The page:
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Alaska Airlines Passengers Sue Boeing Despite $1500 Offering

Alaska Airlines Passengers Sue Boeing Despite $1500 Offering

BY HADI AHMAD January 15, 2024 0 COMMENTS

Passengers onboard Alaska Airlines Flight 1282 have filed a lawsuit against Boeing. This follows the harrowing incident involving the Boeing 737 MAX 9 operating the flight. This lawsuit comes despite Alaska Airlines having offered monetary compensation to passengers.

 

Photo: Pablo Armenta | AeroXplorer

 

Loose Plug

 

On January 5, 2024, Alaska Airlines Flight 1282 took off from Portland International Airport (PDX) in Oregon for a regularly scheduled flight to Ontario, California (ONT). The flight was operated by a brand-new Boeing 737 MAX 9 registered N704AL.



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The 737 MAX has faced no shortage of controversy in the past years. However, it should be noted that this was the first major incident involving one of the MAX 9 variants.

As the aircraft climbed through 16,000ft, the door plug installed in place of the optional L4 emergency exit door blew off, causing an uncontrolled plane decompression.

 

Photo: Jason Cassady | AeroXplorer

 

Passengers onboard the flight described the harrowing experience with some suffering bleeding, bruising, faulty oxygen masks, and even losing belongings like shoes, shirts, and cell phones. The aircraft landed safely back in Portland, with everyone onboard surviving.

Following the incident, Alaska Airlines offered each passenger onboard the flight $1,500 as "an immediate gesture of care." According to the airline, this payment was intended to cover "any incidental expenses to ensure that immediate needs were taken care of."

Alaska has reportedly been offering passengers 24/7 access to mental health resources and counseling sessions from behavioral health company Empathia.

 

Photo: Andrew Leff | AeroXplorer

 

"It's Not Enough"

 

Passengers onboard Flight 1282 have been quick to counter Alaska's monetary offer. Robert Hedrick, an attorney with the Aviation Law Group in Seattle, was not onboard the flight but has some insight about the monetary compensations airlines offer.



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When speaking to The Seattle Times, Hedrick said such compensations are common in these incidents, particularly those where no life was lost. However, Hedrick was quick to note that he did not believe the $1,500 compensation was enough, saying that considering what the passengers onboard Flight 1282 endured, such low compensation was "insulting."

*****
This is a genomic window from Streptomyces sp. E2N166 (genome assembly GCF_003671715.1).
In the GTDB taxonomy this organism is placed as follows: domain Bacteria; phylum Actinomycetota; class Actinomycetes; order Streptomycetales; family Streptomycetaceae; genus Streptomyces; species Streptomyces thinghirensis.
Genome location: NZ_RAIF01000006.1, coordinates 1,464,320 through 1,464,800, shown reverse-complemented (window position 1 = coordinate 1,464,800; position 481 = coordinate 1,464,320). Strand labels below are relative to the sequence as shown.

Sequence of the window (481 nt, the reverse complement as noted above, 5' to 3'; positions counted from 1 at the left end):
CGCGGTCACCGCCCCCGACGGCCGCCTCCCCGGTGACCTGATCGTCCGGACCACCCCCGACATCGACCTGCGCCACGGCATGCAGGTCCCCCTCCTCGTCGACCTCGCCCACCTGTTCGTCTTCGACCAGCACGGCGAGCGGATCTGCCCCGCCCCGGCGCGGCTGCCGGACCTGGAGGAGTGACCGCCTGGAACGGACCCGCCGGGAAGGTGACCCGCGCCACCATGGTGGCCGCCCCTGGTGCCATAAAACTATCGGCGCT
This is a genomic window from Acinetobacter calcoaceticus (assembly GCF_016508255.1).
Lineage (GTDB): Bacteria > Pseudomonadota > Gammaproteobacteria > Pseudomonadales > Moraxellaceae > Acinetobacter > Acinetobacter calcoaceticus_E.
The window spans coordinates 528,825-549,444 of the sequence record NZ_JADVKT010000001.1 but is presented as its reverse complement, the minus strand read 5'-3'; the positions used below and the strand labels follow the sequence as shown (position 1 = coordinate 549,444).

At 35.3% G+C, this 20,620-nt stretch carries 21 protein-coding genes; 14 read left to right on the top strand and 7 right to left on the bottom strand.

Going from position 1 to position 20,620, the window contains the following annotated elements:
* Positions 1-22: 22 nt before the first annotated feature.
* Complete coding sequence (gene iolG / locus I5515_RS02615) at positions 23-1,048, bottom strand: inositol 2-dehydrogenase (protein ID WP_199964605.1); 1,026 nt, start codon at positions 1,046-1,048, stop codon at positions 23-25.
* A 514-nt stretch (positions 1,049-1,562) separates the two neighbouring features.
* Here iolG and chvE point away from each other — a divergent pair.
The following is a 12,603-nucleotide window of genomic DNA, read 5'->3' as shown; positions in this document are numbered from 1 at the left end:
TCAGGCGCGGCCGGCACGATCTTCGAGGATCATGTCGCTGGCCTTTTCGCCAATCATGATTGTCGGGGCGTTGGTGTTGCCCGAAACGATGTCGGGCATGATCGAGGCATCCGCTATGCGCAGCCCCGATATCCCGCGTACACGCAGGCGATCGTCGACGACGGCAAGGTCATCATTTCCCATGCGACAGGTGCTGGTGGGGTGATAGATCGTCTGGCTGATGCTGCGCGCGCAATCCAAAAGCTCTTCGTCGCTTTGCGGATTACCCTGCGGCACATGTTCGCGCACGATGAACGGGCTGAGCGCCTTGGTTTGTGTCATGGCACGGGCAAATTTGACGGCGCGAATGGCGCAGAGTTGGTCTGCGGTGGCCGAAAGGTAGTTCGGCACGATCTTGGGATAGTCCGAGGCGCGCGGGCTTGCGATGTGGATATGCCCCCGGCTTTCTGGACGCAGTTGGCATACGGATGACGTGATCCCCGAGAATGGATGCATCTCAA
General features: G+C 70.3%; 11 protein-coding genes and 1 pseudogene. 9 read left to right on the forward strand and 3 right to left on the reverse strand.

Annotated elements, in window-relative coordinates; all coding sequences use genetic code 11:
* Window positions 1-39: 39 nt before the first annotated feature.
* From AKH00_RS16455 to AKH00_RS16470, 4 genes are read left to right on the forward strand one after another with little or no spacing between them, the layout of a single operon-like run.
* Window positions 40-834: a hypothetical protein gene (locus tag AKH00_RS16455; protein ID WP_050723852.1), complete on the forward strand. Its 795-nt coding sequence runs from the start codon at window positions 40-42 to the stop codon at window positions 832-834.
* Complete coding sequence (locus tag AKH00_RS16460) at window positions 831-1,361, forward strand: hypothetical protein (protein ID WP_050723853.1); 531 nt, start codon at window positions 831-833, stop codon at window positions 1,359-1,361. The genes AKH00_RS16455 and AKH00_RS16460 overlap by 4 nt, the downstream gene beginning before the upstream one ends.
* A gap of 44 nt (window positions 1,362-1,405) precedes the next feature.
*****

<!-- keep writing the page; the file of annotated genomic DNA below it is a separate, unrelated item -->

Alaska Airlines says the compensation amount was transferred to each passenger's account without prior stipulations or agreements.

 

Photo: Edwin Sims | AeroXplorer

 

Lawsuit Against Boeing

 

A lawsuit was filed on January 11 by attorneys David Laurence and Furhad Sultani, representing the Stritmatter Kessler Koehler Moore law firm.

In the suit, six passengers on Flight 1282 and one family member of a passenger describe various injuries, both physical and emotional. One passenger notes that he experienced a seizure following the disembarkation.

The plaintiffs in the case are asking for compensation for treatment for health conditions and psychological injuries, along with the costs from the cancellation of travel plans and missed work, in addition to the value of lost personal items. These are monetary amounts that $1,500 cannot reimburse.

 

Photo: Caleb Fleming | AeroXplorer

 

The complaint by the passengers also alleges that many of the emergency oxygen masks that dropped down following the cabin depressurization did not work.

The lawsuit argues that Boeing was negligent in its aircraft manufacturing process, stating, "Boeing is responsible for the safety of design and maintenance instructions as well as continuing airworthiness of the aircraft."

Despite the MAX 9's door plug being assembled by company Spirit AeroSystems, the plane's final assembly took place at Boeing's Renton, Washington facility specializing in 737 production.

 

Photo: Nicholas Williams | AeroXplorer

 

With this in mind, Boeing was responsible for ensuring that a thorough final inspection of the aircraft was conducted and that the plane was in fit shape. Boeing's CEO, Dave Calhoun, admitted the company's responsibility and said that it would work with full transparency in the coming investigation.

 

As a precaution, over 170 MAX 9 aircraft have been temporarily grounded, including those from airlines like United. This has led to a swath of cancellations, further adding to the many weather-related cancellations that have swept across the country in the past few days.

 

The current lawsuit is ongoing. However, more similar suits against Boeing are expected to emerge.

 



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Hadi Ahmad
Lifelong aviation enthusiast raised in Central Illinois. 777 is the best plane BTW.

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